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Apparently somebody said Labour supported this hugely controversial scheme, and lots of people believed it.
In fact, the claim is doubly false. But first, a bit of background: You need to know that the Transatlantic Trade and Investment Partnership is a ‘free trade’ agreement being negotiated between the European Union and the United States of America. Unfortunately for most of us, the agreement as currently described would end democracy and put us at the mercy of international corporations.
This is because the agreement includes a device called ‘investor-state dispute settlement’ (ISDS), which allows corporate entities to sue governments, overruling domestic courts and the will of Parliaments. You would lose the ability to affect government policy – particularly on the National Health Service; after the Health and Social Care Act, the trade agreement would put every decision relating to its work on a commercial footing. The rights of transnational corporations would become the priority, health would become primarily a trade issue and your personal well-being would be of no consequence whatsoever.
Labour doesn’t want anything to do with an agreement that locks privatisation into the National Health Service, and TTIP – with the ISDS – would do exactly that. So Labour called for the NHS to be exempted from the conditions of the agreement, while remaining in broad support of the negotiations in the belief that the deal promised billions of pounds worth of jobs and economic growth.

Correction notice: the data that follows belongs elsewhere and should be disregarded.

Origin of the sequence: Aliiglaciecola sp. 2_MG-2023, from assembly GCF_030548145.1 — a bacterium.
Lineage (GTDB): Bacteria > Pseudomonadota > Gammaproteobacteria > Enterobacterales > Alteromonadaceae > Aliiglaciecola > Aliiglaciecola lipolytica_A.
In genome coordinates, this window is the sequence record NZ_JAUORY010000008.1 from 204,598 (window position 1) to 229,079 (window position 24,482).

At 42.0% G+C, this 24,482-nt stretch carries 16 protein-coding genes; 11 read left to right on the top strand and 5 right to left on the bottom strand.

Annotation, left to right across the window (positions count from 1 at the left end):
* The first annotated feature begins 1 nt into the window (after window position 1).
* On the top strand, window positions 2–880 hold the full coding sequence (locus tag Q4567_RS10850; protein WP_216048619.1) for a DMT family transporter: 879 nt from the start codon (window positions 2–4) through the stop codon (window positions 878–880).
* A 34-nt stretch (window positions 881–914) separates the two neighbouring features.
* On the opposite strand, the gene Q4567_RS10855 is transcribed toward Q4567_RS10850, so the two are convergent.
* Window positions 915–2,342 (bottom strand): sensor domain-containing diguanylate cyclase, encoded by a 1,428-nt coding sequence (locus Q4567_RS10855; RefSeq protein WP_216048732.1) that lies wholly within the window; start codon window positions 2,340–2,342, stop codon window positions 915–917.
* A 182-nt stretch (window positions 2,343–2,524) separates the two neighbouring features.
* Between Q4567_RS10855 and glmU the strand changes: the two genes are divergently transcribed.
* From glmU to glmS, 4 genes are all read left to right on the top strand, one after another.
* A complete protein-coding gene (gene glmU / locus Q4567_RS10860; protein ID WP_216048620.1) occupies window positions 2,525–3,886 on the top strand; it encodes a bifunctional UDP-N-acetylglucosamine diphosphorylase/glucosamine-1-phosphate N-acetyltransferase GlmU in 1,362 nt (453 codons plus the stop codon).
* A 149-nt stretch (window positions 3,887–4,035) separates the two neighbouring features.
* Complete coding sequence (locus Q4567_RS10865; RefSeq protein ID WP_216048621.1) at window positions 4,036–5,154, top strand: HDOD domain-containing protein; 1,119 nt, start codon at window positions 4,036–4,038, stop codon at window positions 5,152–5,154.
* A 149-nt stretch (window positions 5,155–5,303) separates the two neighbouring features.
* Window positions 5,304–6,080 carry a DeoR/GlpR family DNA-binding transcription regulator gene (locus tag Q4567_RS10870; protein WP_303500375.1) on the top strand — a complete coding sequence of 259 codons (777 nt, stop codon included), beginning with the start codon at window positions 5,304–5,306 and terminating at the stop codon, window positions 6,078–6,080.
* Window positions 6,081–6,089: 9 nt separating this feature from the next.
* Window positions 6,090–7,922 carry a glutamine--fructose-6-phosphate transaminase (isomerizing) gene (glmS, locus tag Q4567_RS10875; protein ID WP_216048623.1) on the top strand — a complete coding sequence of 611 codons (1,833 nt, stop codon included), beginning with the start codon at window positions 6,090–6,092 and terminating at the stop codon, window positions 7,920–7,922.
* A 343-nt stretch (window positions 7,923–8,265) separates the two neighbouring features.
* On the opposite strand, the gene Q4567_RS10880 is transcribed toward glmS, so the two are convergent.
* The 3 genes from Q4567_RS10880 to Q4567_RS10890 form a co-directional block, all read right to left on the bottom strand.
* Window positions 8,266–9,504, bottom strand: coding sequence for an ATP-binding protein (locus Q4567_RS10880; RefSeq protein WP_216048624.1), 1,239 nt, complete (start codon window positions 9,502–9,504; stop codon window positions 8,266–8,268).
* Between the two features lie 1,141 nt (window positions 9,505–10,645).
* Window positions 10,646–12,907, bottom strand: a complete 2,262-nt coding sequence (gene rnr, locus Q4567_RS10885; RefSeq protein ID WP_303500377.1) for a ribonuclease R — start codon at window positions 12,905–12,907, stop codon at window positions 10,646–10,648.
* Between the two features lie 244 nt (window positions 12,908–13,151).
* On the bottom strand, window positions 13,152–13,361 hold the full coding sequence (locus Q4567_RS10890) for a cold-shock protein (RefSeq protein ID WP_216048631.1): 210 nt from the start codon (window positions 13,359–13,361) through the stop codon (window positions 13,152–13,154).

The Conservatives and Liberal Democrats are fully behind TTIP and have ruled out any opt-out for the NHS. The Tories in particular see TTIP as an opportunity to lock-in the privatisation changes they have made to the NHS.
That is the situation that most people believe exists today. They are mistaken.
Labour’s National Policy Forum met at Milton Keynes recently, where a new stance towards TTIP was agreed. Members raised the question of other public services, besides the NHS, that a future Labour government might wish to return to public ownership. With the ISDS in its current form, it would be more or less impossible to return the railways, energy firms and water companies to public ownership in the public interest.
So the current policy is as follows (with thanks to @LabourLewis of the LabourLeft blog): “Labour believes that [the] key to an EU-US trade deal that we would encourage the rest of Europe to support, which avoids a race to the bottom and promotes decent jobs and growth, would be safeguards and progress on labour, environmental, and health and safety standards. Labour has raised concerns over the inclusion of an ISDS mechanism in TTIP. Labour believes that the right of governments to legislate for legitimate public policy objectives should be protected effectively in any dispute resolution mechanisms.” [bolding mine]
This is unlikely to be Labour’s final position as many members believe the party should be even more strongly opposed to the agreement in its current form, as these concluding comments from @LabourLewis affirm: “I believe TTIP represents a free market model of the world economy that has failed the vast majority of us. The last 30 years have shown such a model of capitalism increases inequality and insecurity and leads to more frequent financial crashes.
“Simply tinkering on the margins will not be sufficient. A tad more regulation there, a bit more transparency here, a regulation over there, some restraint on executive pay over here.
“It simply won’t wash and a growing number of us, including our leader Ed Miliband, instinctively understand this.”
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